Daily Archives: February 20, 2012

AAAS recognizes the work of Speaking of Research members

On Friday two of our number, David Jentsch and Dario Ringach, travelled to Vancouver to join their UCLA colleague Edythe London in receiving the prestigious Scientific Freedom and Responsibility Award from the American Association for the Advancement of Science (AAAS). The AAAS is the world’s largest general scientific society, with over 125,000 members, and the Scientific Freedom and Responsibility Award “honors scientists and engineers whose exemplary actions, often taken at significant personal cost, have served to foster scientific freedom and responsibility”. Recent recipients including the climate scientist James Hansen, NCSE director and defender of science education Eugenie Scott, and epidemiologist and public health expert David Michaels.

Both Dario and David have been long time SR committee members, writing numerous articles for the website on the importance of animals in research, the importance of researchers speaking up, and the dangers of animal rights extremism.

Both scientists are at the heart of the Pro-Test for Science, the movement which stood up to extremists at UCLa in 2009. Around 800 staff, students and members of the public followed Ringach and Jentsch’s lead as they marched through the streets of Los Angeles in support of lifesaving medical research. Well over 10,000 people followed their example by signing the Pro-Test Petition (supported by Pro-Test for Science, Americans for Medical Progress and Speaking of Research) in support of well regulated biomedical research on animals.

Edythe London has also been at the forefront of the battle to explain the role of animal testing in the development of modern medicine. In November 2007, she wrote a Op-Ed in the Los Angeles Times to explain “Why I use animals in my research”. This excellent article was a brave and important stand for a researcher who had previously been targeted by animal rights extremists.

Animal studies allow us to test potential treatments without confounding factors, such as prior drug use and other experiences that complicate human studies. Even more important, they allow us to test possibly life-saving treatments before they are considered safe to test in humans. Our animal studies address the effects of chronic drug use on brain functions, such as decision-making and self-control, that are impaired in human addicts. We are also testing potential treatments, and all of our studies comply with federal laws designed to ensure humane care.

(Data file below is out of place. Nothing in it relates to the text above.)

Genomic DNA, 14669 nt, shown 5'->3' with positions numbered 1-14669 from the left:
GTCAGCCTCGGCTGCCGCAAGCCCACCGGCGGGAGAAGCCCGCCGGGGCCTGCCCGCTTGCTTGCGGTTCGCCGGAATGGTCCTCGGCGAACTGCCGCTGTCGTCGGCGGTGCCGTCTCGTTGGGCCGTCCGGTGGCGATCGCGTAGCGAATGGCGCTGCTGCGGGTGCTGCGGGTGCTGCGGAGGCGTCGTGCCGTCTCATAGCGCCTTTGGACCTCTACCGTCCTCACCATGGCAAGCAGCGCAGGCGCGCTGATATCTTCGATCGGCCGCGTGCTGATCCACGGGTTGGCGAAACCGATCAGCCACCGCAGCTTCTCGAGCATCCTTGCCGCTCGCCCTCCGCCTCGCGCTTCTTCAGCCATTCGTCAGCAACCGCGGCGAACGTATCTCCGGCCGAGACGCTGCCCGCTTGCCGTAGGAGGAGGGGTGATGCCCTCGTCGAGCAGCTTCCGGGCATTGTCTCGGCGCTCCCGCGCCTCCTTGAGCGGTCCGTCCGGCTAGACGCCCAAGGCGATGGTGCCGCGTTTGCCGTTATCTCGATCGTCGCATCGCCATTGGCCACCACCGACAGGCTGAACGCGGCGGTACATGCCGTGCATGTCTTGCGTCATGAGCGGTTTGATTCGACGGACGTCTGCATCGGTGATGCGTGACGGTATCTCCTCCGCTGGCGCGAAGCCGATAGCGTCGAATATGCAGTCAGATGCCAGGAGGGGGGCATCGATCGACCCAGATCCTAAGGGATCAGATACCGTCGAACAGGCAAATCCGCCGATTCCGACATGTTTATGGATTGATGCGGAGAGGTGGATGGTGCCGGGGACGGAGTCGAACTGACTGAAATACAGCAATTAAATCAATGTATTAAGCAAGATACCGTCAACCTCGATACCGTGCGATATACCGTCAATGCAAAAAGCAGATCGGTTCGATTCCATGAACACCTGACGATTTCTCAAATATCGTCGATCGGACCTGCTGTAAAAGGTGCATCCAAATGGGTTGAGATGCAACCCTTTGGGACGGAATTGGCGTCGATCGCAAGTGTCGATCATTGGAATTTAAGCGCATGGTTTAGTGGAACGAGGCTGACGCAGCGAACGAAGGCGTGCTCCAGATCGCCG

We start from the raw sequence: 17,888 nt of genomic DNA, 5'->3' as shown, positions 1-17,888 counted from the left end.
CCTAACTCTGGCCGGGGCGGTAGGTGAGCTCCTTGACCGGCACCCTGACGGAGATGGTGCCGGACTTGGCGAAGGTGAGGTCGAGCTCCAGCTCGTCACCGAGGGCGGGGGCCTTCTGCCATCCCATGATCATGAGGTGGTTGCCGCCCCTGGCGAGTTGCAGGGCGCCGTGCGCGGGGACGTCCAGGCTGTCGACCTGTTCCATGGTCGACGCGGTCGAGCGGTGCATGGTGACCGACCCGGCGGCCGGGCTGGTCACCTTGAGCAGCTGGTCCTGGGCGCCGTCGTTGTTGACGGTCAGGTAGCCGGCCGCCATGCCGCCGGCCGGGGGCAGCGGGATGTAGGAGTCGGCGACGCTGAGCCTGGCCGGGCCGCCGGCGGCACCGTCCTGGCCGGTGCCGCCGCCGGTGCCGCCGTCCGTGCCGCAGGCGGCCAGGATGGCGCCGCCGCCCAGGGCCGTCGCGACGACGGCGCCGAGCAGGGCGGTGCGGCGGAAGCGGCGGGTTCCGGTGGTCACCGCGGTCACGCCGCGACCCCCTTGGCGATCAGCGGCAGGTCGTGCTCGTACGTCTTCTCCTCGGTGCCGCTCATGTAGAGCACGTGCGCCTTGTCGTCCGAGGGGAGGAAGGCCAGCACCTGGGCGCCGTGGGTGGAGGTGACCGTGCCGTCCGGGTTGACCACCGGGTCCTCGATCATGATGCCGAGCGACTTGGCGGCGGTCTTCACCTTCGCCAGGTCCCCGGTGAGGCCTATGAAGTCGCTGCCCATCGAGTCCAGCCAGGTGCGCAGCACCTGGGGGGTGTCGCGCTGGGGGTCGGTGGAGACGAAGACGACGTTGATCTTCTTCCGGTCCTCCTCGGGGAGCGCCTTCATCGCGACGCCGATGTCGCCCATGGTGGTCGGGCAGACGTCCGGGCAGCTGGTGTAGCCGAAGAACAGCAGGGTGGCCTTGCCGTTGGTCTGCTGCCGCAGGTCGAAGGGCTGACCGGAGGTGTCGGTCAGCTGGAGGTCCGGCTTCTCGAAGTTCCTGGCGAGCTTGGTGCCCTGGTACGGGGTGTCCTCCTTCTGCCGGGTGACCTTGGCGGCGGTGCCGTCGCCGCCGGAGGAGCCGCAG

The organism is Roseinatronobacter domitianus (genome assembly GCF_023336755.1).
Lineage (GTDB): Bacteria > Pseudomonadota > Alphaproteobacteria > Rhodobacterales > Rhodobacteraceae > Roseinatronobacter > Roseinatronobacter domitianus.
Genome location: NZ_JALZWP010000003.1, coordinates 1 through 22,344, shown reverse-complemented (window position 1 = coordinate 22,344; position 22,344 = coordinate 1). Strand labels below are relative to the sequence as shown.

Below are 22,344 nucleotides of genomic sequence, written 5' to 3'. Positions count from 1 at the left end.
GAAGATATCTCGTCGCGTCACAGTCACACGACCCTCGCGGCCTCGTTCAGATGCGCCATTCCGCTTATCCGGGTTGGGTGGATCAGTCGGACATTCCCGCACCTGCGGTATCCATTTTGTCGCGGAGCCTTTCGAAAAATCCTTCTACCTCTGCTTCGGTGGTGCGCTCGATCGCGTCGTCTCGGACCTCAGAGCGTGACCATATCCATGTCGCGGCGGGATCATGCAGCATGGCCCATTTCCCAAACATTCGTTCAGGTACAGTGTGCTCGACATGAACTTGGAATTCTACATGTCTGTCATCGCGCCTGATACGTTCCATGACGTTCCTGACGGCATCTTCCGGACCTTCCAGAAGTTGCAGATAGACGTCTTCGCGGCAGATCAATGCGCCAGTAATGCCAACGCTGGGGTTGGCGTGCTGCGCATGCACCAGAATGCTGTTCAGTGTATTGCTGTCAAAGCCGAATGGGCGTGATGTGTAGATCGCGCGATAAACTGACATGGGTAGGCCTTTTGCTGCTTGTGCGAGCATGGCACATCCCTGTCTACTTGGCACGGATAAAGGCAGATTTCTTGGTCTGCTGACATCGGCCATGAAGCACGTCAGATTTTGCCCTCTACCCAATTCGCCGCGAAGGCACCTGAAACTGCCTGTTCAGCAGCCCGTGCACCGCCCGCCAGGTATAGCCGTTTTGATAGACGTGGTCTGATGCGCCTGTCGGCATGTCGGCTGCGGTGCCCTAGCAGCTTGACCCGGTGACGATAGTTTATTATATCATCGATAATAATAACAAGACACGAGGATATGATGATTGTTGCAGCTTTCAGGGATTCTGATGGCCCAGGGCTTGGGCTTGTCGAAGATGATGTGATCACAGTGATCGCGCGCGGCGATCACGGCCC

The AAAS made this award to Dario, David and Edythe in recognition of:

 “their rare courage, their strong defense of the importance of the use of animals in research, and their refusal to remain silent in the face of intimidation from animal rights extremists.”

While noting that:

“AAAS has consistently supported the responsible use of animals in research, testing and education. A 1990 statement of the AAAS Board and Council noted, for instance, that “the use of animals has been and continues to be essential not only in applied research with direct clinical applications in humans and animals, but also in research that furthers the understanding of biological processes.”

With this award the largest scientific organisation in the U.S. reiterates its unequivocal support for the responsible use of animals in biomedical research, and emphasises the increasing need for both scientists and professional organisations to engage the public in both scientific and ethical issues of great importance to our society.

We at Speaking of Research are grateful for the contribution which all three scientists have made to advance the public understanding of this controversial area of science – and we congratulate them for their accomplishments.

Regards

Tom Holder